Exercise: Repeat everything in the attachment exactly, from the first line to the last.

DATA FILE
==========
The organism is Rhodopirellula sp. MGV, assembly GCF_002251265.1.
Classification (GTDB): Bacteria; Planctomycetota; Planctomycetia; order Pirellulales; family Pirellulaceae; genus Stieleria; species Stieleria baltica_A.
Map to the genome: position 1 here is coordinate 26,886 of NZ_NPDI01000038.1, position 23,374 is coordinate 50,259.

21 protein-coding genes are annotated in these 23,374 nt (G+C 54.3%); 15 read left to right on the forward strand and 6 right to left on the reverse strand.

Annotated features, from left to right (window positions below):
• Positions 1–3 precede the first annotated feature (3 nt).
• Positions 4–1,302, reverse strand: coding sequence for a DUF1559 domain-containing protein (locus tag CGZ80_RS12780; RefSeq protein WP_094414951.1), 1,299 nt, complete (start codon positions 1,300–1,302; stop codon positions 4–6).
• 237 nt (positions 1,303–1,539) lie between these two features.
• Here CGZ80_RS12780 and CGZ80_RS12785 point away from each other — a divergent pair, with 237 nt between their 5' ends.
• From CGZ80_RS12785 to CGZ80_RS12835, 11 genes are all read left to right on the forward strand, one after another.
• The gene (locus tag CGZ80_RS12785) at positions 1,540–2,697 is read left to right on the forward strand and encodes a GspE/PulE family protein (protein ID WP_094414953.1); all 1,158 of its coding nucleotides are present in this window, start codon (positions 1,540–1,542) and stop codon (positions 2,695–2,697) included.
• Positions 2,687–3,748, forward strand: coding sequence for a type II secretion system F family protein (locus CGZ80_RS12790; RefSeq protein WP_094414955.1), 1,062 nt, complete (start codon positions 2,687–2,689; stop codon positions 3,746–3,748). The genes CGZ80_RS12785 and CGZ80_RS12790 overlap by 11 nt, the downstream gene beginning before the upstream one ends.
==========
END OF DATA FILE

The organism is Rhodopirellula sp. MGV, assembly GCF_002251265.1.
Classification (GTDB): Bacteria; Planctomycetota; Planctomycetia; order Pirellulales; family Pirellulaceae; genus Stieleria; species Stieleria baltica_A.
Map to the genome: position 1 here is coordinate 26,886 of NZ_NPDI01000038.1, position 23,374 is coordinate 50,259.

21 protein-coding genes are annotated in these 23,374 nt (G+C 54.3%); 15 read left to right on the forward strand and 6 right to left on the reverse strand.

Annotated features, from left to right (window positions below):
• Positions 1–3 precede the first annotated feature (3 nt).
• Positions 4–1,302, reverse strand: coding sequence for a DUF1559 domain-containing protein (locus tag CGZ80_RS12780; RefSeq protein WP_094414951.1), 1,299 nt, complete (start codon positions 1,300–1,302; stop codon positions 4–6).
• 237 nt (positions 1,303–1,539) lie between these two features.
• Here CGZ80_RS12780 and CGZ80_RS12785 point away from each other — a divergent pair, with 237 nt between their 5' ends.
• From CGZ80_RS12785 to CGZ80_RS12835, 11 genes are all read left to right on the forward strand, one after another.
• The gene (locus tag CGZ80_RS12785) at positions 1,540–2,697 is read left to right on the forward strand and encodes a GspE/PulE family protein (protein ID WP_094414953.1); all 1,158 of its coding nucleotides are present in this window, start codon (positions 1,540–1,542) and stop codon (positions 2,695–2,697) included.
• Positions 2,687–3,748, forward strand: coding sequence for a type II secretion system F family protein (locus CGZ80_RS12790; RefSeq protein WP_094414955.1), 1,062 nt, complete (start codon positions 2,687–2,689; stop codon positions 3,746–3,748). The genes CGZ80_RS12785 and CGZ80_RS12790 overlap by 11 nt, the downstream gene beginning before the upstream one ends.